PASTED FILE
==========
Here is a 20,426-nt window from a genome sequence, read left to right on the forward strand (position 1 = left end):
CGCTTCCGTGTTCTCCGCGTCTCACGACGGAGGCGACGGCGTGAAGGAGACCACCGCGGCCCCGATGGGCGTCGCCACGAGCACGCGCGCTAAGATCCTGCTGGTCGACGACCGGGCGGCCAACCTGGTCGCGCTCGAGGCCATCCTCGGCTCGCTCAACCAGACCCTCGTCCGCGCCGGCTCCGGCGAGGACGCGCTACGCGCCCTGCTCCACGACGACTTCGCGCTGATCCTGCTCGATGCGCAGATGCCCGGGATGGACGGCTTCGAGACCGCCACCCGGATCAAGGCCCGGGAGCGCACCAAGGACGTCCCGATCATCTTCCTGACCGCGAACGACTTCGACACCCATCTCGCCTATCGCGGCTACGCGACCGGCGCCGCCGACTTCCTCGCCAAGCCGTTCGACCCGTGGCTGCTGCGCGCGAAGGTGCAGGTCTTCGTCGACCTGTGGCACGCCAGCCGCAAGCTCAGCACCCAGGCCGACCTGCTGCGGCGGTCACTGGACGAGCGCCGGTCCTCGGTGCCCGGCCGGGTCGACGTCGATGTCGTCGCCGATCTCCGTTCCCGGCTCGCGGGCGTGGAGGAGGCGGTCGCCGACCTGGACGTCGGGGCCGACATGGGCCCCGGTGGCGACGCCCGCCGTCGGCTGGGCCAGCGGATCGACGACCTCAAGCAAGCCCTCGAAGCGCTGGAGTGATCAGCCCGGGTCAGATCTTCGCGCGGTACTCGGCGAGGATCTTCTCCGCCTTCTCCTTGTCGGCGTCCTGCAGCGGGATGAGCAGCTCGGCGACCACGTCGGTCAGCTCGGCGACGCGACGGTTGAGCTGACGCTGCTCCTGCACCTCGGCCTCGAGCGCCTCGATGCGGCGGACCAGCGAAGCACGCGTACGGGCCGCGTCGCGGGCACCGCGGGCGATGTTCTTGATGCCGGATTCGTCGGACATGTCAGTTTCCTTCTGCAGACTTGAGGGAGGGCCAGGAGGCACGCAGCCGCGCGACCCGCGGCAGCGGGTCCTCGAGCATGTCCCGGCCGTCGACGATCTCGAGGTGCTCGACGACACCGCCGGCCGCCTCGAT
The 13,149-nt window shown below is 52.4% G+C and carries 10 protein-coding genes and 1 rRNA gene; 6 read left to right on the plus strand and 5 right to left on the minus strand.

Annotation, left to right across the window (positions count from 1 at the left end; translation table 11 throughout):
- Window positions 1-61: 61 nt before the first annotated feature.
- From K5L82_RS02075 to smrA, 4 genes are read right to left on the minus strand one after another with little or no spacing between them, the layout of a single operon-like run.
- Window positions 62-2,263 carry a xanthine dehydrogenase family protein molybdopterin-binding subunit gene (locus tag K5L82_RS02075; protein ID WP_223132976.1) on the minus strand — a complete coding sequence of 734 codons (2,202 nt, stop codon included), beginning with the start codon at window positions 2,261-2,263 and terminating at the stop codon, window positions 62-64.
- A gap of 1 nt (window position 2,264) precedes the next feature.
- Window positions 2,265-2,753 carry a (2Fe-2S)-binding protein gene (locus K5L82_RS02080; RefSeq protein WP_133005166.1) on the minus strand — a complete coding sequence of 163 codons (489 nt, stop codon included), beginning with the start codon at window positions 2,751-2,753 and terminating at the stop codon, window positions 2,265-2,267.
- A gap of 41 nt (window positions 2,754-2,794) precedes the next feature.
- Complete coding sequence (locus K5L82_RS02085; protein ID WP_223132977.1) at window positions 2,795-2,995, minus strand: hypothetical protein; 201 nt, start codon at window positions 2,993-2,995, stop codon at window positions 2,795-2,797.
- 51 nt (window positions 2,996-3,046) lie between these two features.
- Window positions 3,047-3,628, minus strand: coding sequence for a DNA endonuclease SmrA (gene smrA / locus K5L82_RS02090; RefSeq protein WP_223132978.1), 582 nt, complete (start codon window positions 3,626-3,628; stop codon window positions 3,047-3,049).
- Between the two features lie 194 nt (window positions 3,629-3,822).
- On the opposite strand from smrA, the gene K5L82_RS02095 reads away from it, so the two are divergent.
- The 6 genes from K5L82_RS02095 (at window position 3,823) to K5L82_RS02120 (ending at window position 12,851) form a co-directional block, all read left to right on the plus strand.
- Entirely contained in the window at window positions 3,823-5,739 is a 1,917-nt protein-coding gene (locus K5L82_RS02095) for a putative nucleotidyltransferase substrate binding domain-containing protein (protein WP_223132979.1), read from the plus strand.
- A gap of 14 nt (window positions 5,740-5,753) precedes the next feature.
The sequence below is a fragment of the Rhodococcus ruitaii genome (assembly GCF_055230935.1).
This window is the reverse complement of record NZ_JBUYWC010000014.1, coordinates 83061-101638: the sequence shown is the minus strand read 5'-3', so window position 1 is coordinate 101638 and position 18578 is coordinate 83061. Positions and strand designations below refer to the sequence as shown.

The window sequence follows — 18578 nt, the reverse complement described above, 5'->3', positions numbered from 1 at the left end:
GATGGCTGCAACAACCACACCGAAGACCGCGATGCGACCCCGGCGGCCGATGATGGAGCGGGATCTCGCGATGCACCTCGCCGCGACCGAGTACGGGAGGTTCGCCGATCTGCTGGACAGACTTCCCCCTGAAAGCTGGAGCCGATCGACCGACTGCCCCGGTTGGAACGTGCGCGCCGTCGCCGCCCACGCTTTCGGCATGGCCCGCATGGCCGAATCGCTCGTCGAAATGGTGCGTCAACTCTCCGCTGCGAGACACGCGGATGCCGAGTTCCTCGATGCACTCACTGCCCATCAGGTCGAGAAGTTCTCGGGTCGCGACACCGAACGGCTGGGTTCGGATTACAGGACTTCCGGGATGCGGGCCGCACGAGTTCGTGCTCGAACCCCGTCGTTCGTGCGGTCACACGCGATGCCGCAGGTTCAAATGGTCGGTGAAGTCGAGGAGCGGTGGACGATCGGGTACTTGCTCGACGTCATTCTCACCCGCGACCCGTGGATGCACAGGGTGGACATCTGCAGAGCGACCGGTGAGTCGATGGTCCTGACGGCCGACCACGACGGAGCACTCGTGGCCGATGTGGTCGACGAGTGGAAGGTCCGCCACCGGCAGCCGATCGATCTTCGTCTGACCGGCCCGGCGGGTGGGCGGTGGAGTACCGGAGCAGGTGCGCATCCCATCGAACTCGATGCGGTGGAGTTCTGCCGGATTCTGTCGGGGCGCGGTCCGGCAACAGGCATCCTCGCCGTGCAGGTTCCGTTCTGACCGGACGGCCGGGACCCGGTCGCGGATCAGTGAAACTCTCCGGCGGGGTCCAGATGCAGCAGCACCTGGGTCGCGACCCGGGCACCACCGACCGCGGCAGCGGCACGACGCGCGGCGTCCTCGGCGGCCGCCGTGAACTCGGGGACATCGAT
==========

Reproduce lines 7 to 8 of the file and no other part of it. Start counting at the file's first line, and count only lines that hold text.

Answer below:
- Window positions 62-2,263 carry a xanthine dehydrogenase family protein molybdopterin-binding subunit gene (locus tag K5L82_RS02075; protein ID WP_223132976.1) on the minus strand — a complete coding sequence of 734 codons (2,202 nt, stop codon included), beginning with the start codon at window positions 2,261-2,263 and terminating at the stop codon, window positions 62-64.
- A gap of 1 nt (window position 2,264) precedes the next feature.